Last week, I wrote about my dad singing while he did his chores when I was growing up on the farm.
That was the audible part of the memory. There is a visual part that is just as strong.
I remember him singing while he was working and my strongest visual part of my memory of both hearing and seeing him is of him holding a scoop shovel or carrying a bushel basket and singing.
The shovel and basket were important tools for taking care of the cattle, pigs and chickens.
This was in the days of ear corn. The scoop shovel pushed the ear corn in the grinder for both pigs and cattle. The bushel basket carried the ground feed to the animals.
Bushel baskets were useful for many other things such as bringing in a litter of newborn pigs that needed to warm up inside the house.
As the shovels and baskets wore out, they were replaced just as quickly.
Besides the wear and tear of being used, after a year or so they would rust out and a hole was both a weak spot and a leak making the shovel or basket almost useless.
I believe my dad actually wore out his shovels and baskets and the rust was the finishing touch. I remember seeing both shovels and baskets in the scrap metal pile.
That was when they were made of steel. But then a great thing happened. Baskets and shovels were made of aluminum.
I was young enough to remember using the steel versions and then the aluminum replacements. The difference was noticeable to me, even in my limited ability because of my youth.
I can only imagine how much my dad enjoyed the lighter weight tools as he did the chores each day.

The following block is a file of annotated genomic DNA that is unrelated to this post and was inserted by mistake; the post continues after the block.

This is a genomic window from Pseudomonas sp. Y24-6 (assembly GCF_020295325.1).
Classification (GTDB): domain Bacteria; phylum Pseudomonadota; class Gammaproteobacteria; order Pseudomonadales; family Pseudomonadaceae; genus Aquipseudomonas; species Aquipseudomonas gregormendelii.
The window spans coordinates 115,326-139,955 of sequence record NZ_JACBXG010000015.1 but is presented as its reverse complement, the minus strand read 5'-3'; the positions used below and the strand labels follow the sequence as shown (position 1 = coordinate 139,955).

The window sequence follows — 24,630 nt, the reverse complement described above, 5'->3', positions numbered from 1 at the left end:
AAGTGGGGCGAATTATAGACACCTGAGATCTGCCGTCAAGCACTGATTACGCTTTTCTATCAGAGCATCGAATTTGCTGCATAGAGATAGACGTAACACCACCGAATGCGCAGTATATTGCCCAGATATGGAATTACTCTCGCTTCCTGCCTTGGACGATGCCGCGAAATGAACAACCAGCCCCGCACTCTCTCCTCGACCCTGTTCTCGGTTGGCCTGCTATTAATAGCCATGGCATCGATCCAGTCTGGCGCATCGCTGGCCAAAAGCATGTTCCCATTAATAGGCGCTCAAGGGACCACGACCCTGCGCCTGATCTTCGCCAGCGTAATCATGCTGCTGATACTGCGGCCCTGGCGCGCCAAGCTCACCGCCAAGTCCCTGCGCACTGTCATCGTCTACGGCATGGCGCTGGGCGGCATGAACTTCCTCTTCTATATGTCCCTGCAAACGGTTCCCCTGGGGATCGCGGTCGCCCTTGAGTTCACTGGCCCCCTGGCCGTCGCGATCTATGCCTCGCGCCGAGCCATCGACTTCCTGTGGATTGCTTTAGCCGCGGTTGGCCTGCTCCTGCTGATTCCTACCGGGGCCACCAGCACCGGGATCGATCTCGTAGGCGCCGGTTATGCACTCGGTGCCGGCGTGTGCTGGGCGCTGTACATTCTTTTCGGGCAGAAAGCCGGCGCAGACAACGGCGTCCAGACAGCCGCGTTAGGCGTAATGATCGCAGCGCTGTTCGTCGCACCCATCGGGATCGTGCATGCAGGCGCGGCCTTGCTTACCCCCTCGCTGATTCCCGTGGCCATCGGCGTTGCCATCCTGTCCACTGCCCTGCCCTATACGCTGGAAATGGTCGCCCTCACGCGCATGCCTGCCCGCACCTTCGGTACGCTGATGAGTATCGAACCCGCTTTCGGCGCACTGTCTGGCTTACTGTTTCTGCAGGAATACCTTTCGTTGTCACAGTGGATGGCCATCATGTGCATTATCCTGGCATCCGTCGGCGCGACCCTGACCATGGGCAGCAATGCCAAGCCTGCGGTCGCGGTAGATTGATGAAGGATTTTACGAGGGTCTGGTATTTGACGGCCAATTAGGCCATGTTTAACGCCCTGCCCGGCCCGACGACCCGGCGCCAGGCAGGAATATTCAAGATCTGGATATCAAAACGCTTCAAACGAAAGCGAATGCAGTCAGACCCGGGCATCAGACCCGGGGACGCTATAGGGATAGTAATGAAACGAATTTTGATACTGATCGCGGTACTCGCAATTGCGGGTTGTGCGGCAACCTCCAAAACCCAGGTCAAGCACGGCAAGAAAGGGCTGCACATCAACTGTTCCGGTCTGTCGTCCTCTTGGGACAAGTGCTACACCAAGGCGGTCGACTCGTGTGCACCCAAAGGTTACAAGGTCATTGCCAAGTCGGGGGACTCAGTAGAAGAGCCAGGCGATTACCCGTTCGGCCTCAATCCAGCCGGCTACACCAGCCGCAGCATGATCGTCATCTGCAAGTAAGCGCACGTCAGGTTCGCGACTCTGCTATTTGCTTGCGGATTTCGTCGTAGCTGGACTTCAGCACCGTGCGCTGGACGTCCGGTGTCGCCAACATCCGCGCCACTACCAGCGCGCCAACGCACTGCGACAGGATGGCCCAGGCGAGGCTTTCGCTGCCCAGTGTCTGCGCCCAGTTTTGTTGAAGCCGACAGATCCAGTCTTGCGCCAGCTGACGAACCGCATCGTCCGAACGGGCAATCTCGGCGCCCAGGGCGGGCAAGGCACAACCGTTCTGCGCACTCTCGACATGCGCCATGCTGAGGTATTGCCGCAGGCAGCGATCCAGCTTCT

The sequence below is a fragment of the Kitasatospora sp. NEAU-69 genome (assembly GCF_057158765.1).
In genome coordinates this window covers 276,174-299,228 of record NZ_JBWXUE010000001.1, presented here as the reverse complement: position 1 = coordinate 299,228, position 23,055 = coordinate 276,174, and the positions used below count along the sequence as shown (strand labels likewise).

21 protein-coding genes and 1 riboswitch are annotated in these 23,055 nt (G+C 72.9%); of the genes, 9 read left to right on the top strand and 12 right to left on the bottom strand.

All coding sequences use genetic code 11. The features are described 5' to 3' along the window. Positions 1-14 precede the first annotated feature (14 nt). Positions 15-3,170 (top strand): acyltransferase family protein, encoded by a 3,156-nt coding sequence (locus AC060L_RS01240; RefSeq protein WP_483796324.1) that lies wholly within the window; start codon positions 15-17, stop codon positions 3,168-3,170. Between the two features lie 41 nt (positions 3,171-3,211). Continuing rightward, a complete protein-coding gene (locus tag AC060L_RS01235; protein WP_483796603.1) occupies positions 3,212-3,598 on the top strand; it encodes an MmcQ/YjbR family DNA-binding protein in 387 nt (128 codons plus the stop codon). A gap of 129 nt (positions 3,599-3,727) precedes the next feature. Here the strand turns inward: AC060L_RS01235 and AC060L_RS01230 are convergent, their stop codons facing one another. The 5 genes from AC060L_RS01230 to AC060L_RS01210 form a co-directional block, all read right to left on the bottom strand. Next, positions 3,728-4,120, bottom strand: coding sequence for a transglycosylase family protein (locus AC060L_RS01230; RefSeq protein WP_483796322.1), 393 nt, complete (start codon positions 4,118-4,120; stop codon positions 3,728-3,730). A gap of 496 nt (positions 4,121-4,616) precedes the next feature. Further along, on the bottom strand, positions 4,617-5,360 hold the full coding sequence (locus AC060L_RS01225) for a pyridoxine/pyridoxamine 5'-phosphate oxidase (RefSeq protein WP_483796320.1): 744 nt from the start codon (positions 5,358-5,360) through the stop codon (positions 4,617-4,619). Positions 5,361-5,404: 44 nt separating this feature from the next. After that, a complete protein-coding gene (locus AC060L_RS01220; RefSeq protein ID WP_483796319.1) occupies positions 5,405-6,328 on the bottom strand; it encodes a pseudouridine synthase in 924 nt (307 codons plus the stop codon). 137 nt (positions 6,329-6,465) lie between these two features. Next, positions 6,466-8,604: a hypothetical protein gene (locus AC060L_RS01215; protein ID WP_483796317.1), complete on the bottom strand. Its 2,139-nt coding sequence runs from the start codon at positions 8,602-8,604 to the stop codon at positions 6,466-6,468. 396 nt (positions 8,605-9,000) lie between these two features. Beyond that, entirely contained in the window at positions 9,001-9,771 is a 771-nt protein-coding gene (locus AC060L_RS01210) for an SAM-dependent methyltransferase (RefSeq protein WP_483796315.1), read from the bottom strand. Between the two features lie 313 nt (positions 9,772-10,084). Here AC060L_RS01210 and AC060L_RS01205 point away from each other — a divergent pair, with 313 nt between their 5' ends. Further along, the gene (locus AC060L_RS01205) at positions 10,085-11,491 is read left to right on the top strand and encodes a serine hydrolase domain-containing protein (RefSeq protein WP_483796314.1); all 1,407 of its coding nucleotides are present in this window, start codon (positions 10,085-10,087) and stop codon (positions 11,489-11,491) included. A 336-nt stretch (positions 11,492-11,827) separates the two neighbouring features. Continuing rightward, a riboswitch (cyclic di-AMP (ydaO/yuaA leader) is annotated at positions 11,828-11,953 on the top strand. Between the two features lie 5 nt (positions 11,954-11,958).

I remember him counting the scoops of ear corn he threw into the grinder and the number 200 comes to my mind. Two hundred times with an aluminum shovel had to be less strenuous than two hundred times with a steel one.
When he carried a full basket, he put it on his shoulder to carry it. Once again, the lighter weight aluminum basket had to be appreciated.
Then there was the advantage of not rusting. Lower weight and longer life – I can see why there were no more steel shovels or baskets once the aluminum became available.
We have advancements to make our jobs easier such as auto steer, comfortable cabs, apps that can measure and control just by looking at our phone, plus large machinery that lets one person cover a lot of ground.
But for my dad, a technological breakthrough was when bushel baskets and scoop shovels went from steel to aluminum.
That was a reason to sing.
Rye is a Farm News staff writer and farmer from Hanlontown. Reach him by e-mail at firstname.lastname@example.org.
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